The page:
Tighter coronavirus-related restrictions go into effect Sunday evening in Prince George’s County and early Monday in Virginia as officials try to get ahead of elevated case numbers. Changes previously went into effect in Maryland.
Starting at 5 p.m. Sunday in Prince George’s County, masks must be worn outdoors and capacity will be restricted at many businesses. Starting after midnight Sunday in Virginia, anyone 5 years old or older must wear a mask in indoor public spaces, and capacity at indoor and outdoor gatherings will be further restricted.
D.C.’s seven-day rolling average of cases as of Sunday was 139 — the highest it’s been since May 24. Maryland’s was 1,705, the highest on record. Virginia’s was down slightly from a rise the previous day. Hospitalizations were about steady in D.C. but elevated in Maryland and Virginia.
In Prince George’s County, gathering sizes will be limited to 10 people indoors and 25 outdoors, or one person or household per 200 square feet.
Masks and face coverings will be required outdoors unless someone is vigorously exercising. The rule applies to most people older than 5 years old.
New capacity limits will be implemented across many businesses, including:
- Indoor dining establishments now limited to 25% capacity
- Outdoor dining limited to 50% capacity
- Bowling alleys and gyms limited to 25% capacity
- Retail capped at 50% capacity
- Churches are limited to 125 persons outside or 25% capacity inside
In Virginia, attendance at indoor and outdoor gatherings will be reduced from 250 people down to 25, and the age at which children must wear masks in indoor public spaces will be lowered from age 10 to age five. Alcohol sales must end at 10 p.m.
The owners of The Renegade restaurant and music venue in Arlington were worried about the impact of the alcohol sales cutoff time.
“It’s going to hurt us dramatically. We are a late-night business here in Clarendon. A huge portion of our sales come in that 10 to 2 o’clock hour on the weekends,” managing partner Seamus Phillips said. “We do not know how we’re going to get around this scenario in order to keep our doors open.”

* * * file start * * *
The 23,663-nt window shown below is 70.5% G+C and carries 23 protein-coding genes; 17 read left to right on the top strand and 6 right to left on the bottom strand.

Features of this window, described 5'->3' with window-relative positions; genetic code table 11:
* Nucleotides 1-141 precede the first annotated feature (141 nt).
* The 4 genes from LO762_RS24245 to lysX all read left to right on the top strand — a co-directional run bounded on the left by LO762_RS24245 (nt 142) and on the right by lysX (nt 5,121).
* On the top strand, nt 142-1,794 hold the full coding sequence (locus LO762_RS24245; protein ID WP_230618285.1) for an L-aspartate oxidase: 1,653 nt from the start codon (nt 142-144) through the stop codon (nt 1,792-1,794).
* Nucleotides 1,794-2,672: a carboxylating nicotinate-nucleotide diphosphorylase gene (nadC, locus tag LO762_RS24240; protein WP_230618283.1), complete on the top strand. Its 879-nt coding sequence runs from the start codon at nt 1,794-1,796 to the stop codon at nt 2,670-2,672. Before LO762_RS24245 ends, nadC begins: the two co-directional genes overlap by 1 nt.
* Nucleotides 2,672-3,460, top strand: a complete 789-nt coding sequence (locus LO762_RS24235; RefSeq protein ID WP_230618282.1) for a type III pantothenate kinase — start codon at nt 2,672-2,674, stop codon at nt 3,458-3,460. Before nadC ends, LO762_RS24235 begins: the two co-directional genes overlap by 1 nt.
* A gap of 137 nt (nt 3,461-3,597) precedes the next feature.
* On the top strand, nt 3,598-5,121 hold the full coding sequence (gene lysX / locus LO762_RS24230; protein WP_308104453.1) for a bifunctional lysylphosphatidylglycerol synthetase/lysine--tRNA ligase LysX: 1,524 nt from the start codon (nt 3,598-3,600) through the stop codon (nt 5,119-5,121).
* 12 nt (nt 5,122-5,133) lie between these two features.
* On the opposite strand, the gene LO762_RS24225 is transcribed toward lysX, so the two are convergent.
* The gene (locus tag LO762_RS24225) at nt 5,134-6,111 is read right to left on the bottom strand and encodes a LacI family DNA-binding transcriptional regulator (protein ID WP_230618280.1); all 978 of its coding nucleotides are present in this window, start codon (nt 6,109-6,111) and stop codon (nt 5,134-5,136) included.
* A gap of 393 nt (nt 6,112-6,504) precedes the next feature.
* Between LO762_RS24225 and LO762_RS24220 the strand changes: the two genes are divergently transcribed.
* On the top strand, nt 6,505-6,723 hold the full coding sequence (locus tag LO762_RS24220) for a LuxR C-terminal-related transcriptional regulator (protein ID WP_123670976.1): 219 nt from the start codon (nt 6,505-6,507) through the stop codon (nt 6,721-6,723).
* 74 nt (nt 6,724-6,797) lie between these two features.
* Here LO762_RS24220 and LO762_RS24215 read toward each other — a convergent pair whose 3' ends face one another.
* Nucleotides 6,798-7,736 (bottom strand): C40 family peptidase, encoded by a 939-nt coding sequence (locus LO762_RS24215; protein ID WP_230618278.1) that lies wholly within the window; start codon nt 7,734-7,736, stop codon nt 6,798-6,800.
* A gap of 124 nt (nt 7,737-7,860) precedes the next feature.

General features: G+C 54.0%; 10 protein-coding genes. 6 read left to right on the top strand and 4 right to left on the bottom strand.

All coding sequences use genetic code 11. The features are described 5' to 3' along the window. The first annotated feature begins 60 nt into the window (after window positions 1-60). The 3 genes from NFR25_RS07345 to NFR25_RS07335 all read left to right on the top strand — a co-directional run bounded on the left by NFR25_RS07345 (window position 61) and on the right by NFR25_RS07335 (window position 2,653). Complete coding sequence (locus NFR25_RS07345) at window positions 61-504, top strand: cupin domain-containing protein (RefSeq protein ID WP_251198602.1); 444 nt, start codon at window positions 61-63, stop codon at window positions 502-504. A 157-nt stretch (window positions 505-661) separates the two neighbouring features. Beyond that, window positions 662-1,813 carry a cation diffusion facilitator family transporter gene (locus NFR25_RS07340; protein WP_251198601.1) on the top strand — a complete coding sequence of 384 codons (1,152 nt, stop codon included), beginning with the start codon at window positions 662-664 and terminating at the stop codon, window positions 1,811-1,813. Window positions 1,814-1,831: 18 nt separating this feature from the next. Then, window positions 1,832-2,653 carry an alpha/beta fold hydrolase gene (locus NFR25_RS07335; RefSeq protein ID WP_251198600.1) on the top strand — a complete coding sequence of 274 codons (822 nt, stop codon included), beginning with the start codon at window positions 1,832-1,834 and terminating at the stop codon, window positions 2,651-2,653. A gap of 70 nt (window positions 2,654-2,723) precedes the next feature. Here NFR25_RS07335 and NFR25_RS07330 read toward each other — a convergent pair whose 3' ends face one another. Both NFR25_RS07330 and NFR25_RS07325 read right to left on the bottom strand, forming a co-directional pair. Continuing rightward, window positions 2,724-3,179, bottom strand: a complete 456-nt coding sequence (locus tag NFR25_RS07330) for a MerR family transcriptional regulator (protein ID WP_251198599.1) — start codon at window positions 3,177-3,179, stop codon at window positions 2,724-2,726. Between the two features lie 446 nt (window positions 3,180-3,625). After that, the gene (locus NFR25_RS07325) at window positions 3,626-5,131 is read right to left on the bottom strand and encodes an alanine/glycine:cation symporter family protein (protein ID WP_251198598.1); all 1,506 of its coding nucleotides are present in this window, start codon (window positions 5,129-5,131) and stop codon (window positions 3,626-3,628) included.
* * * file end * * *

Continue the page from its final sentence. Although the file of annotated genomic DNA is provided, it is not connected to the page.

The following measures will take effect:
Reduction in public and private gatherings: All public and private in-person gatherings must be limited to 25 individuals, down from the current cap of 250 people. This includes outdoor and indoor settings.
Expansion of mask mandate: All Virginians age five and over are required to wear face coverings in indoor public spaces. This expands the current mask mandate, which has been in place in Virginia since May 29 and requires all individuals age 10 and over to wear face coverings in indoor public settings.
Strengthened enforcement within essential retail businesses: All essential retail businesses, including grocery stores and pharmacies, must adhere to statewide guidelines for physical distancing, wearing face coverings and enhanced cleaning. While certain essential retail businesses have been required to adhere to these regulations as a best practice, violations will now be enforceable through the Virginia Department of Health as a Class One misdemeanor.
On-site alcohol curfew: The on-site sale, consumption, and possession of alcohol is prohibited after 10 p.m. in any restaurant, dining establishment, food court, brewery, microbrewery, distillery, winery, or tasting room. All restaurants, dining establishments, food courts, breweries, microbreweries, distilleries, wineries, and tasting rooms must close by midnight. Virginia law does not distinguish between restaurants and bars, however, under current restrictions, individuals that choose to consume alcohol prior to 10 p.m. must be served as in a restaurant and remain seated at tables six feet apart.
Earlier this week, D.C. Mayor Muriel Bowser said she’s not ruling out the possibility of rolling back some elements of phase two reopening if the impact of the virus worsens.
Coronavirus Cases by Neighborhood in D.C.
Source: D.C. Coronavirus Hub Credit: Anisa Holmes/NBC Washington
Last updated Dec. 9
What the Data Shows
Coronavirus cases and deaths are still climbing in D.C., Maryland and Virginia — with big jumps in cases in D.C. and Maryland.
D.C. announced 163 more cases on Sunday. Two more people died. The seven-day rolling average of cases was 139, which is the highest it’s been since May 24.
Maryland announced 1,840 cases of the virus and nine more deaths. The seven-day rolling average was 1,705, the highest on record.
Virginia announced 970 more cases and one more death. The seven-day rolling average was 1,034 and was down slightly from a rise the previous day. The peak was 1,143 on May 31.
Hospitalizations were about steady in D.C. but elevated in Maryland and Virginia, with 104 people hospitalized in D.C., 938 in Maryland and 1,006 in Virginia.